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Sandvik expertise extends to kitchen, works with chefs to make steel knives
Thursday, 22 October, 2020, 08 : 00 AM [IST]
Sandviken, Sweden
Most customers turn to Sandvik Materials Technology when they are searching for large steel billets and tubes, or equipment for industrial furnaces. However, the company’s expertise also extends to the kitchen and the company has previously worked with professional chefs to develop steel knives.

When Craig Lockwood set out to create the world’s most sustainable knives, he knew where to turn for an environmentally-conscious material choice.

Lockwood is the owner of handmade knives business Chop Knives, and has supplied his products to prestigious restaurants including Michelin-starred Black Swan and L’Enclume in the UK. He does not just want to make the best knives on the market, Lockwood also wants his products to be the most sustainable knife choice.

Steel sustainability
The most common blade steel types fall into three categories: carbon steel, tool steel and stainless steel. While carbon steel is generally used for rough use where toughness is important, stainless steel’s added chromium can increase a knife blade’s performance levels.

Steel is the best-performing blade material but Lockwood battled with its environmental status when creating the world’s most sustainable knives. He explains, “As a responsible maker, I thought a lot about how I could make a kitchen knife with a positive effect on the planet. I knew I needed to closely follow the material supply chain to find the best suppliers.”

Steel provides solutions to infrastructure and construction around the world. The material helps build climate-resilient cities and coastal protection, and forms protective designs that minimise the effects of natural disasters. While some of steel’s many uses undoubtedly do good for our planet, the steel industry also generates between seven and nine per cent of direct emissions from the global use of fossil fuel.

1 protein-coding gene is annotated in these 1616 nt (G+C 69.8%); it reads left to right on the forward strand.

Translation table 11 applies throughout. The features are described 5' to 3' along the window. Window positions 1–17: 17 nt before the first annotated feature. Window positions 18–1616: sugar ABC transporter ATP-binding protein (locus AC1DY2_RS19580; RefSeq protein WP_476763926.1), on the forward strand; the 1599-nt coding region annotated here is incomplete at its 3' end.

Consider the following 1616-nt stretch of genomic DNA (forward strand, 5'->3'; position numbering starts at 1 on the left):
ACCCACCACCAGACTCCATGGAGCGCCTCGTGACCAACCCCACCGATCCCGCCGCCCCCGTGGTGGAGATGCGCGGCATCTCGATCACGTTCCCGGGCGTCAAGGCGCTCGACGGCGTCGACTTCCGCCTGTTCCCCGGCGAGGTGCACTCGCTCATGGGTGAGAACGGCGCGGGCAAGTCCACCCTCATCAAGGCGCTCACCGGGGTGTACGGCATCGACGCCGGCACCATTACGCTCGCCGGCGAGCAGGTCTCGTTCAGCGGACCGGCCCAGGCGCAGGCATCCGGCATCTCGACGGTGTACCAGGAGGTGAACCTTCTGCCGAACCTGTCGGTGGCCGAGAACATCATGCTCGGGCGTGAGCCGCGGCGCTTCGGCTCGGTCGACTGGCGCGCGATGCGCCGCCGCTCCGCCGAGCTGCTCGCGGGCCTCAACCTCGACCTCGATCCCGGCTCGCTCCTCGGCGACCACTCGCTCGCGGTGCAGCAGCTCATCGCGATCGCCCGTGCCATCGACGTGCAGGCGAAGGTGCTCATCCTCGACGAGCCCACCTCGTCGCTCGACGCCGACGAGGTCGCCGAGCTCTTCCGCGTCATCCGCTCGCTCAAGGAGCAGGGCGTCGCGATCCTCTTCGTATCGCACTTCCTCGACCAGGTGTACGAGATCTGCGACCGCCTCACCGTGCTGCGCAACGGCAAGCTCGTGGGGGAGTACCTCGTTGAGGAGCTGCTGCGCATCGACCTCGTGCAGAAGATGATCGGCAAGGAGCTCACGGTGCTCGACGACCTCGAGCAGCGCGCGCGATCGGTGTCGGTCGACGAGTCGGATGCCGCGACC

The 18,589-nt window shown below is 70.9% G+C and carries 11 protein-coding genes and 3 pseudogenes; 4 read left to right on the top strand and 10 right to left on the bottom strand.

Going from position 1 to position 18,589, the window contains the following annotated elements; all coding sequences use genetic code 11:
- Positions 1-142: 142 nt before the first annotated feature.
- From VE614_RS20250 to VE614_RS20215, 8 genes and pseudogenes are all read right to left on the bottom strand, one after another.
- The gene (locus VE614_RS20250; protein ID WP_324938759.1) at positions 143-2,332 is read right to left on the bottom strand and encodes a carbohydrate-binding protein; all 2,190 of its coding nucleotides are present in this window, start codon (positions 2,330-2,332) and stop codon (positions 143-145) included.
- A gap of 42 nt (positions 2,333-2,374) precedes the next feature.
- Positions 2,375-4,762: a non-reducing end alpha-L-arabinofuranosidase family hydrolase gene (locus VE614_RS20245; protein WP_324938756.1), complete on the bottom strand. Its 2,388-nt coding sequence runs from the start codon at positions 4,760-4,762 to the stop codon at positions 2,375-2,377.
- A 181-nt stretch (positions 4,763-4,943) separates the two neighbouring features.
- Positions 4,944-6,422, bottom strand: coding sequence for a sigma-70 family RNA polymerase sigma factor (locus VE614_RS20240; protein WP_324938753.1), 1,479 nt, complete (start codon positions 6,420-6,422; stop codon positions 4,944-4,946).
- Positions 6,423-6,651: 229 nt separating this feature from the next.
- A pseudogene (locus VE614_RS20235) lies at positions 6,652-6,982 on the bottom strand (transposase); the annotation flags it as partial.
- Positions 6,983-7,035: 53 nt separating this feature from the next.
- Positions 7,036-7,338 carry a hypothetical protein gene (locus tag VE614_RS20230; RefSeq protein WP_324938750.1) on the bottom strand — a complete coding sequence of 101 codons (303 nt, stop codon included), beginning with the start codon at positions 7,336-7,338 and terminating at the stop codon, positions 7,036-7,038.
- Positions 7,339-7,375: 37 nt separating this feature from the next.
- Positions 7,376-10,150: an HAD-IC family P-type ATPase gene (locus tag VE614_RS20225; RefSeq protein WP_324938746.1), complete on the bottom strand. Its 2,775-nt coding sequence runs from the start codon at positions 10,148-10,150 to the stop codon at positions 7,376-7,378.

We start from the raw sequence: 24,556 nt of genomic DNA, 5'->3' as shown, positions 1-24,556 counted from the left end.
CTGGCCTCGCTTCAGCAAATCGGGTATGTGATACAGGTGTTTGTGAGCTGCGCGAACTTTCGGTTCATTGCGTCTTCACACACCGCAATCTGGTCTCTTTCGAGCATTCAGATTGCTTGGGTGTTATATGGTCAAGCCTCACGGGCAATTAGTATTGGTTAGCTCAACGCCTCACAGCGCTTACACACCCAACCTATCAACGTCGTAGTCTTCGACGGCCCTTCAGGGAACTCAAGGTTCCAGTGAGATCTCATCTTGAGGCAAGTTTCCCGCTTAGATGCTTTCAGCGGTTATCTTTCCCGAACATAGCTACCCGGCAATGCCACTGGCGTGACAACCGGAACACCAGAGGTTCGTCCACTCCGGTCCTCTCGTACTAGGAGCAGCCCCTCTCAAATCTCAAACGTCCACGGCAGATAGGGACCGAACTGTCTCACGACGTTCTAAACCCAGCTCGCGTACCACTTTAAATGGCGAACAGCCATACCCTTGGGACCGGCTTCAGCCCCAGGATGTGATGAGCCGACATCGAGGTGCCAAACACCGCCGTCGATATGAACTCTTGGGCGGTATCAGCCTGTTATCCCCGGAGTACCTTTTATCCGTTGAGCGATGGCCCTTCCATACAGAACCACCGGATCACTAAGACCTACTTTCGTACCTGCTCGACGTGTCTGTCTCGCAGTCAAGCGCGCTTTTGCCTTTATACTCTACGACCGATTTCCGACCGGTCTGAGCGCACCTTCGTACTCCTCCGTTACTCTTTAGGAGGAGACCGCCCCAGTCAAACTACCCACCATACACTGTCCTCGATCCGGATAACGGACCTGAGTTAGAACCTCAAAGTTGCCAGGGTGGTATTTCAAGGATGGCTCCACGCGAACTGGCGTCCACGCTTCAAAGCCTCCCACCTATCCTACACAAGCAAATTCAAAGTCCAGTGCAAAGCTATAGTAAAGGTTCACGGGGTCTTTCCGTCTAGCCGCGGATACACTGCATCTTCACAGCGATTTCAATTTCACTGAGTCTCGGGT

So why would Lockwood choose steel as his sustainable blade choice? While the initial production of steel emits large quantities of carbon dioxide, industry leaders are acting to improve the material’s sustainability. Steel is infinitely recyclable, and can be continually repurposed without the loss of properties or performance.

Scrap value
When we think of repurposing old steel, or scrap steel, it could be easy to question the used metal’s quality. To ensure recycled steel maintains its properties, it’s important that the original manufacturer takes responsibility over their material. If a scrap dealer disposes of used steel, it could impact its quality and sustainability.

Difficulties start as steel scrap sorting is not always thorough and similar steel grades are often mixed together. This downcycles the quality of the steel when reusing it as a secondary raw material. It also means the manufacturer must add virgin materials to get the right composition when creating a specific steel grade, which perpetuates a less-sustainable supply chain.

Instead, steel manufacturers can ensure the quality of recycled steel by managing their original assets. Across the European steel industry, steel is typically made up of around 50 per cent recycled material, the rest is virgin raw material. The company’s steel is made up of around 82 per cent secondary raw material, and our goal is to reach 90 per cent by 2030.

The Chop Knives are made up of 78 per cent recycled steel, which Lockwood cuts, shapes and grinds in his workshop to form the perfect blades. The specific steel grades used in the knives are 14C28N and Sandvik 12C27M. This is a martensitic stainless chromium steel developed for the manufacture of kitchen tools.

What’s more, the knives’ steel is produced in one of the most ecologically sound steel mills in the world. A steel mill uses an electric furnace to heat the material before it’s casted and hot rolled. The hot-rolled strips are then treated onsite, reducing transport and ensuring traceability throughout the process. To power the electric furnaces, the company relies of nuclear and hydropower.

Environmentally sharp
In addition to the knives’ blades, Lockwood has also worked to create sustainable knife handles. He reuses kitchen waste, such as yoghurt pots, meat packing trays or water bottles, to help his create a product that completely encapsulates his sustainability values.

The perfect blend of materials innovation, paired with creative thinking, have proven the perfect recipe for Lockwood’s sustainable knives.
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